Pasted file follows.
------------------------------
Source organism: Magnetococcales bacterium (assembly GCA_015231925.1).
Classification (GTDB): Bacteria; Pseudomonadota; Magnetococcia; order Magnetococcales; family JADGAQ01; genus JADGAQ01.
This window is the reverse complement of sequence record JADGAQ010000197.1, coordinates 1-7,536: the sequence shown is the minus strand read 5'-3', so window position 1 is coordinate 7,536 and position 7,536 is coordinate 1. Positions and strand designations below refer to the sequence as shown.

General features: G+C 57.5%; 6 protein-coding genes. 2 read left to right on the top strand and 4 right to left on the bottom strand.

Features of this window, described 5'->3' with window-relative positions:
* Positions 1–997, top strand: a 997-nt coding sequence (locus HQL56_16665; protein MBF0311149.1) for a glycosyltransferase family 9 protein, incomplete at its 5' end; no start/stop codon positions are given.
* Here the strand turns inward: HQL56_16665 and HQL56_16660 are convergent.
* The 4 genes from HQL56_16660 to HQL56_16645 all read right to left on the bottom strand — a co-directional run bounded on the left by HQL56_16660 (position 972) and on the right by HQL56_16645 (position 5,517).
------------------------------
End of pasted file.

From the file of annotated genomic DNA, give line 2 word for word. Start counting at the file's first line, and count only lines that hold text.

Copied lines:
Classification (GTDB): Bacteria; Pseudomonadota; Magnetococcia; order Magnetococcales; family JADGAQ01; genus JADGAQ01.